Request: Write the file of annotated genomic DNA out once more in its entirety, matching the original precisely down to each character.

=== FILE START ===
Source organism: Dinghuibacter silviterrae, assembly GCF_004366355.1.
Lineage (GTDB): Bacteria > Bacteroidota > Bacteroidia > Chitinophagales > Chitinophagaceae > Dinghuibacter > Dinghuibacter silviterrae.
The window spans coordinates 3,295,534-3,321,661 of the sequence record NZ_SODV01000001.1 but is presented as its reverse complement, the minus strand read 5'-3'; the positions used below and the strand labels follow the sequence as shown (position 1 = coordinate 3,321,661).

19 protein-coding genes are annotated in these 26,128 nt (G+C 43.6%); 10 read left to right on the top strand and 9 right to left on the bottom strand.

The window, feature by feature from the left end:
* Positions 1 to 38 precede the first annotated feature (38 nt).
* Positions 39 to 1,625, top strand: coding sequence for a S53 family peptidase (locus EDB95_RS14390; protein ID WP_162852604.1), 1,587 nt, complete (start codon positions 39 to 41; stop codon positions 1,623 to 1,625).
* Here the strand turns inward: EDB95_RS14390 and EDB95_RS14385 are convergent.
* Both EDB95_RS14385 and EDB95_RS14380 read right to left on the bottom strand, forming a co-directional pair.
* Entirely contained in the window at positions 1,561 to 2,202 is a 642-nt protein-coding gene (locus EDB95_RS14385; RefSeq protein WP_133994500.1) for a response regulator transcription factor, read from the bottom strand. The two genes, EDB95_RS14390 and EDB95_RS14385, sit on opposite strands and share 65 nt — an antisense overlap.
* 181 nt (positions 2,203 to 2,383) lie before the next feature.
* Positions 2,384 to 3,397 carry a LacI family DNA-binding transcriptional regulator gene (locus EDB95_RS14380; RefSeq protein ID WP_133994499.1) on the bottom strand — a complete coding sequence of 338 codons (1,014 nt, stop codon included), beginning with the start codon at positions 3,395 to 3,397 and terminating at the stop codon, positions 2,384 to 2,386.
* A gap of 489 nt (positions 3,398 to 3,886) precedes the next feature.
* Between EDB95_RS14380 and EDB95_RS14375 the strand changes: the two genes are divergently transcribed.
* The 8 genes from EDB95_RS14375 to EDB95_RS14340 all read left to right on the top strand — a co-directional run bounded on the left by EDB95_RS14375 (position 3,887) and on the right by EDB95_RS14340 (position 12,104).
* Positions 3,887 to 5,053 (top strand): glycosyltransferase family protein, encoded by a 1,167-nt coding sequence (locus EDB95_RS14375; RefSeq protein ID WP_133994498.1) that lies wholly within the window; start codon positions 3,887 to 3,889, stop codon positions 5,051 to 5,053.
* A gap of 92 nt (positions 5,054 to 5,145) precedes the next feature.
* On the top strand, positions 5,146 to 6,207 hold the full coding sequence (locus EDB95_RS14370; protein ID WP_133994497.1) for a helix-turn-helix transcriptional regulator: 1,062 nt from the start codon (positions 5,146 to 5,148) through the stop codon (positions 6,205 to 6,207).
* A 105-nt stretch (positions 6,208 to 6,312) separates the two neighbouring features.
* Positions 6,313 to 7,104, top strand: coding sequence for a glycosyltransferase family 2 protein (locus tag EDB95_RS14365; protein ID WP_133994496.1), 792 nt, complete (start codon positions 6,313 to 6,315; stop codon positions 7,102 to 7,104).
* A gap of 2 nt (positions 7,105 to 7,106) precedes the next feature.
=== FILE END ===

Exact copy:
Source organism: Dinghuibacter silviterrae, assembly GCF_004366355.1.
Lineage (GTDB): Bacteria > Bacteroidota > Bacteroidia > Chitinophagales > Chitinophagaceae > Dinghuibacter > Dinghuibacter silviterrae.
The window spans coordinates 3,295,534-3,321,661 of the sequence record NZ_SODV01000001.1 but is presented as its reverse complement, the minus strand read 5'-3'; the positions used below and the strand labels follow the sequence as shown (position 1 = coordinate 3,321,661).

19 protein-coding genes are annotated in these 26,128 nt (G+C 43.6%); 10 read left to right on the top strand and 9 right to left on the bottom strand.

The window, feature by feature from the left end:
* Positions 1 to 38 precede the first annotated feature (38 nt).
* Positions 39 to 1,625, top strand: coding sequence for a S53 family peptidase (locus EDB95_RS14390; protein ID WP_162852604.1), 1,587 nt, complete (start codon positions 39 to 41; stop codon positions 1,623 to 1,625).
* Here the strand turns inward: EDB95_RS14390 and EDB95_RS14385 are convergent.
* Both EDB95_RS14385 and EDB95_RS14380 read right to left on the bottom strand, forming a co-directional pair.
* Entirely contained in the window at positions 1,561 to 2,202 is a 642-nt protein-coding gene (locus EDB95_RS14385; RefSeq protein WP_133994500.1) for a response regulator transcription factor, read from the bottom strand. The two genes, EDB95_RS14390 and EDB95_RS14385, sit on opposite strands and share 65 nt — an antisense overlap.
* 181 nt (positions 2,203 to 2,383) lie before the next feature.
* Positions 2,384 to 3,397 carry a LacI family DNA-binding transcriptional regulator gene (locus EDB95_RS14380; RefSeq protein ID WP_133994499.1) on the bottom strand — a complete coding sequence of 338 codons (1,014 nt, stop codon included), beginning with the start codon at positions 3,395 to 3,397 and terminating at the stop codon, positions 2,384 to 2,386.
* A gap of 489 nt (positions 3,398 to 3,886) precedes the next feature.
* Between EDB95_RS14380 and EDB95_RS14375 the strand changes: the two genes are divergently transcribed.
* The 8 genes from EDB95_RS14375 to EDB95_RS14340 all read left to right on the top strand — a co-directional run bounded on the left by EDB95_RS14375 (position 3,887) and on the right by EDB95_RS14340 (position 12,104).
* Positions 3,887 to 5,053 (top strand): glycosyltransferase family protein, encoded by a 1,167-nt coding sequence (locus EDB95_RS14375; RefSeq protein ID WP_133994498.1) that lies wholly within the window; start codon positions 3,887 to 3,889, stop codon positions 5,051 to 5,053.
* A gap of 92 nt (positions 5,054 to 5,145) precedes the next feature.
* On the top strand, positions 5,146 to 6,207 hold the full coding sequence (locus EDB95_RS14370; protein ID WP_133994497.1) for a helix-turn-helix transcriptional regulator: 1,062 nt from the start codon (positions 5,146 to 5,148) through the stop codon (positions 6,205 to 6,207).
* A 105-nt stretch (positions 6,208 to 6,312) separates the two neighbouring features.
* Positions 6,313 to 7,104, top strand: coding sequence for a glycosyltransferase family 2 protein (locus tag EDB95_RS14365; protein ID WP_133994496.1), 792 nt, complete (start codon positions 6,313 to 6,315; stop codon positions 7,102 to 7,104).
* A gap of 2 nt (positions 7,105 to 7,106) precedes the next feature.